Documentation:Open Case Studies/Political Science/Industry1

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BC Hydro seeks to be a leading sustainable energy company by delivering electricity in environmentally and socially responsible ways. Having said that, energy systems cause both positive and negative impacts on the environment. Thus, a comprehensive action plan is a necessity for a company like BC Hydro. This action plan forms the basis for the company's processes and decisions. The action plan is as follows:

  • BC Hydro meets all the environmental requirements defined by legislation, regulation, government directives, and other environmental standards that apply to BC Hydro.
  • To develop and foster an electrical energy conservation culture in British Columbia that leads to customers choosing to make a dramatic and permanent reduction in electricity consumption. It also includes a "Sustainable Communities Program". Its in-house Resource Smart program is used to identify and implement efficiency gains at existing BC Hydro facilities.
  • It seeks to purchase products, services, and new supplies of energy that take into account environmental responsibility. Thus, it ensures that the production of hydro power is clean.
  • Publicly reports on its own environmental performance so as to maintain transparency.

In addition to this action plan, BC Hydro is committed to the BC government's Energy Plan to achieve electric power self-sufficiency in the province by 2016, with all new generation plants having zero net greenhouse gas emissions by the same year.[1]

BC Hydro has also entered into energy purchase contracts with a new category of company created by special legislation, Independent Power Producers (IPPs) to buy electricity generated from intermittent renewable sources, mainly from small capacity run of river hydro and more recently, wind power, wood residue energy, and energy from organic municipal waste.[2]


Production of energy is the largest contributor to global warming (approximately 35% according to IPCC from 2014). Regardless of whether energy is produced via the burning of fossil fuels—including coal, oil, and natural gas—or produced via alternatives—such as nuclear, wind, solar, and hydroelectric—all sources contribute to climate change, though at vastly varying scales. In the case of fossil fuels, the impact is both obvious and found throughout the entire cycle: from extraction to the burning of the fuel. Alternative sources, however, may not have such an obvious impact on climate change. For example, the production of solar panels requires significant amount of energy and rare earth minerals, therefore, these costs must be included in how we calculate the use of solar energy on climate change.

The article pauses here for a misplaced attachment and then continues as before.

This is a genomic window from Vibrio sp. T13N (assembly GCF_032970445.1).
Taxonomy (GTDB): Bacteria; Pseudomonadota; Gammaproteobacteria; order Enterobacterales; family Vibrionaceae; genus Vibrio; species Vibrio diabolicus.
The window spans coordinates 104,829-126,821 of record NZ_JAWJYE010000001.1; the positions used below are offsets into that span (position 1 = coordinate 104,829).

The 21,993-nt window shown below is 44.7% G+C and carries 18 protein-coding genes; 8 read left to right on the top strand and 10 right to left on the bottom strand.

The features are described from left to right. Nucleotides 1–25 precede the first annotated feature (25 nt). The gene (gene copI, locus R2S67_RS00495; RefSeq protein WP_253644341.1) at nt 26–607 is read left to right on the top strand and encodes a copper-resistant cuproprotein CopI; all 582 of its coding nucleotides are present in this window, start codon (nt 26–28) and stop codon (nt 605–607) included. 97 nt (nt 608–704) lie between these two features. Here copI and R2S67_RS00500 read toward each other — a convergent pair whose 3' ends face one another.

As a region with vast hydroelectric potential one of the most significant contributions we can make is to prioritize energy production through the development of hydroelectric plants. Hydroelectricity is generally thought of as clean energy and provides a number of ancillary benefits including: the storage of energy, inexpensive once developed, and reliable. Despite such benefits, there are a number of drawbacks that are important to consider. More research is needed into the potential consquence that the dam reservoirs have on global warming as well as with their degradation of natural forest space. Further, it is important to consider the rights of indigenous peoples as suitable land for hydroelectric development may be located on their land. This is especially problematic in BC as there are few treaties that identify indigenous lands.

In spite of these challenges, we advocate that as a region, British Columbia can use it's natural resources responsibly and with consideration of the environmental effects of hydroelectricity while working within the rights of indigenous peoples and their land. Such a goal will only be accomplished should there be a thorough dialogue between those of the indigenous peoples and the representatives pertinent to the issue in government. Further, this matter would be additionally improved should there be an increased amount of indigenous representatives in government to advocate for their rights for all future considerations of the environmental effects of various industries.


(Erase this text: In this section, consider how your action plan can be framed to address the concerns of political, economic, and social groups. Your answers in these sections should consider the guiding questions on the student handout page. Why could you anticipate your plan as having a chance of success in gaining appropriate support? What will be its impacts? Consider both negative and positive impacts.)